Printer Friendly

"Little things mean a lot"--consider the humble lift letter.

There is a long-running debate about which element is the most critical one in a newsletter direct mail promotion piece. It's hard to argue with the premise that--

* The list is most important since the best package in the world won't be read if it is mailed to the wrong list, or

* The envelope is most important since the best offer in the world won't sell if the prospects don't open the envelope, or

* The offer is the most important since a great package will flop if the offer isn't really attractive.

And, of course, the letter has to be compelling, packed with reason-why, benefits-oriented copy.

But, as the classic song has it, "Little Things Mean a Lot."

In that vein, some words of praise for the Publisher's Letter.

You know what I mean--the "second letter" added to the package, which is usually, as the name implies, from the publisher. It's used to restate some key point(s) of the offer.

It is also often called a "lift letter" because it is said to "lift" response to the package. Tests usually show an impact of about 10+ percent from the addition of a publisher's letter.

And, needless to say, 10 percent can be worthwhile, especially from an element that usually adds only a penny or two to the price of the package.

Here's a hypothetical mailing: 30,000 pieces at $18,000 for a $197 offer. A response rate of .003--three-tenths of one percent, unfortunately quite reasonable for a mailing these days--would bring in 90 paid orders and $17,730.

If a lift letter added 10 percent to the response, raising the rate to .0033, that would be nine additional orders and another $1,773. Nice.

Liftt letter points to keep in mind

Here are some points to keep in mind when designing a lift letter for your package.

* Many successful ones have been headlined, "Please don't read this letter unless you've decided not to accept our no-risk offer." The premise is that prospects, being contrary, will read this letter first.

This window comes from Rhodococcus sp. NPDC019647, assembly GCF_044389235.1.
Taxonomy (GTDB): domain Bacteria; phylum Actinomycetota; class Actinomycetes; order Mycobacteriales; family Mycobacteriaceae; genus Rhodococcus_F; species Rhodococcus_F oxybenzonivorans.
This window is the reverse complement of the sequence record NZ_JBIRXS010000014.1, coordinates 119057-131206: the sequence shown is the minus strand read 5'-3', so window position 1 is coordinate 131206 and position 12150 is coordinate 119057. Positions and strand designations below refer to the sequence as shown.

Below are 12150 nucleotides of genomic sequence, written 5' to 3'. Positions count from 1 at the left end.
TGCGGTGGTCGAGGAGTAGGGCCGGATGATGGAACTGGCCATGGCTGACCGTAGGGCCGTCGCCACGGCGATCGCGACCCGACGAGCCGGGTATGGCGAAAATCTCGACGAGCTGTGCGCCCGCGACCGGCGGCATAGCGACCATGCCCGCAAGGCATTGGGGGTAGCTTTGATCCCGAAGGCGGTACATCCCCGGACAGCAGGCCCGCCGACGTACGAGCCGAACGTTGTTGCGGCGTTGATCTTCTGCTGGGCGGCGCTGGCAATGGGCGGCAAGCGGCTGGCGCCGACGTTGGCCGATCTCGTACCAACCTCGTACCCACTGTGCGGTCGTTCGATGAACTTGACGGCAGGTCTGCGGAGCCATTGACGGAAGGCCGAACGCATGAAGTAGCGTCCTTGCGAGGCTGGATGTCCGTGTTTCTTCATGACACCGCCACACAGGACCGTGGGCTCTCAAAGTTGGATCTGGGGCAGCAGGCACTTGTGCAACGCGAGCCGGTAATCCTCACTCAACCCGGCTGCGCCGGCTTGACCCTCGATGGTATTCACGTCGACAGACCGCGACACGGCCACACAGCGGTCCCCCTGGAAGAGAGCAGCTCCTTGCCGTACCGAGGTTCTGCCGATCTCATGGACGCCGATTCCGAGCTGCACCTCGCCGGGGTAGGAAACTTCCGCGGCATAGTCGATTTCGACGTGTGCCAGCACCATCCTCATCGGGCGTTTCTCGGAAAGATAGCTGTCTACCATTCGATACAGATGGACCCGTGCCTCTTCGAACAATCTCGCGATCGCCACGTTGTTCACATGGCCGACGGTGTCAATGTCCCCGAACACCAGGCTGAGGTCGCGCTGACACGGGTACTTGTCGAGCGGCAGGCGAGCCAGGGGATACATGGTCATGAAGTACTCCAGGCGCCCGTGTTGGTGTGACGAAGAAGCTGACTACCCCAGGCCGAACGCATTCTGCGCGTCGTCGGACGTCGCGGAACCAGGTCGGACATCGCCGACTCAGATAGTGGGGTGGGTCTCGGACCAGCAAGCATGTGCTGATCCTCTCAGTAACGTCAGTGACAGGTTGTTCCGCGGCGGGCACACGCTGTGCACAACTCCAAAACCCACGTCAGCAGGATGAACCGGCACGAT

* Often the lift letter is formatted, when opened, as "Memo from the Desk of" the publisher.

* If the lift letter is signed by the publisher, as is usual, have someone else--the editor or the marketing director--be the signatory of the sales letter. It doesn't really make much sense for one person to send two letters in the same package.

* So many of these notes begin with the phrase "Frankly, I'm puzzled" that I once headlined the outside of a lift letter, "Your 'Frankly, I'm Puzzled' letter is enclosed."

* The text of a lift letter usually features some or all of the following:

--Restating the major benefits to the reader,

--Emphasizing the guarantee and the no-risk nature of the offer,

--Further gloriously describing the FREE premium report,

--A P.S., of course, directing the prospect to the order form.

* If the editor is signing the sales letter, the lift letter can include credentials copy and awards won--important stuff to get into the package without the editor tooting his or her own horn.

None of this is set in stone, of course. At United we did a test, and a lift letter from the publisher, "Why I founded XXX letter" clobbered the "traditional" version which restated reader benefits from the sales letter.

Closing thought. Although it's a package insert, make sure the lift letter is an adequate size, perhaps 5 X 7 or 6 X 6 before folding. Smaller than that and it can pretty much disappear among the various elements.
COPYRIGHT 2004 The Newsletter on Newsletters LLC
No portion of this article can be reproduced without the express written permission from the copyright holder.
Copyright 2004, Gale Group. All rights reserved. Gale Group is a Thomson Corporation Company.

Article Details
Printer friendly Cite/link Email Feedback
Title Annotation:DM Notebook
Author:Goss, Fred
Publication:The Newsletter on Newsletters
Date:Jun 16, 2004
Words:590
Previous Article:Plus Publications was a plus for Frank Bardack, but a negative for Ray Henry.
Next Article:Conference speaker throws down the gauntlet.


Related Articles
Seven copywriting tips to keep your copy pulling and to build customer loyalty. (Promotion).
The city of New York.
Alison, Angelo, and Victoria talk about dancing with the Joffrey Ensemble. (Dancer's Voice).
Denny Hatch, "The Marlon Brando of Marketing," says direct mail is coming back.
A tale of two direct mail packages.
Skydiving up in the air after city's loss of lease.

Terms of use | Privacy policy | Copyright © 2021 Farlex, Inc. | Feedback | For webmasters